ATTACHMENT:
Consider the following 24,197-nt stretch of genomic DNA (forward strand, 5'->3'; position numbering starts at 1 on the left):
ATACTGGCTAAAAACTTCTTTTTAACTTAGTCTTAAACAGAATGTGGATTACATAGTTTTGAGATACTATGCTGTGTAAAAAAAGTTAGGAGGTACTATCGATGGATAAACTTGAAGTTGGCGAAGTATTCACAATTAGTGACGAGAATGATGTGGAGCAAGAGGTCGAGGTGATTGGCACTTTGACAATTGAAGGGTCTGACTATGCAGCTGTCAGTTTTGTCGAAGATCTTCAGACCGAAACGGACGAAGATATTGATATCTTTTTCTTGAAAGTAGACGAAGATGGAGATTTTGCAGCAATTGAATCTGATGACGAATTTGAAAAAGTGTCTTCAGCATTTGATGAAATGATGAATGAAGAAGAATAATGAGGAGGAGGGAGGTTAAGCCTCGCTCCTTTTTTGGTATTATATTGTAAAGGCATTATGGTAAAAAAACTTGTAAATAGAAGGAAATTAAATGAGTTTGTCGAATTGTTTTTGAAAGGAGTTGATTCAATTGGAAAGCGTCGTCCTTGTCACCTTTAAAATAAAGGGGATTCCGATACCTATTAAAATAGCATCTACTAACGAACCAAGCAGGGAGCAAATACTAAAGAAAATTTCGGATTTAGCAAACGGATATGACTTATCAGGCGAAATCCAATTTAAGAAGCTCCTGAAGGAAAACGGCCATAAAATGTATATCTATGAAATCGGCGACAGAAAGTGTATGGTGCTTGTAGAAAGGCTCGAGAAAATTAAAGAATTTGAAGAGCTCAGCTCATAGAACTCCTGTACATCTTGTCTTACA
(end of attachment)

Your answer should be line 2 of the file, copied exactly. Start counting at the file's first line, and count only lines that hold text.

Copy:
ATACTGGCTAAAAACTTCTTTTTAACTTAGTCTTAAACAGAATGTGGATTACATAGTTTTGAGATACTATGCTGTGTAAAAAAAGTTAGGAGGTACTATCGATGGATAAACTTGAAGTTGGCGAAGTATTCACAATTAGTGACGAGAATGATGTGGAGCAAGAGGTCGAGGTGATTGGCACTTTGACAATTGAAGGGTCTGACTATGCAGCTGTCAGTTTTGTCGAAGATCTTCAGACCGAAACGGACGAAGATATTGATATCTTTTTCTTGAAAGTAGACGAAGATGGAGATTTTGCAGCAATTGAATCTGATGACGAATTTGAAAAAGTGTCTTCAGCATTTGATGAAATGATGAATGAAGAAGAATAATGAGGAGGAGGGAGGTTAAGCCTCGCTCCTTTTTTGGTATTATATTGTAAAGGCATTATGGTAAAAAAACTTGTAAATAGAAGGAAATTAAATGAGTTTGTCGAATTGTTTTTGAAAGGAGTTGATTCAATTGGAAAGCGTCGTCCTTGTCACCTTTAAAATAAAGGGGATTCCGATACCTATTAAAATAGCATCTACTAACGAACCAAGCAGGGAGCAAATACTAAAGAAAATTTCGGATTTAGCAAACGGATATGACTTATCAGGCGAAATCCAATTTAAGAAGCTCCTGAAGGAAAACGGCCATAAAATGTATATCTATGAAATCGGCGACAGAAAGTGTATGGTGCTTGTAGAAAGGCTCGAGAAAATTAAAGAATTTGAAGAGCTCAGCTCATAGAACTCCTGTACATCTTGTCTTACA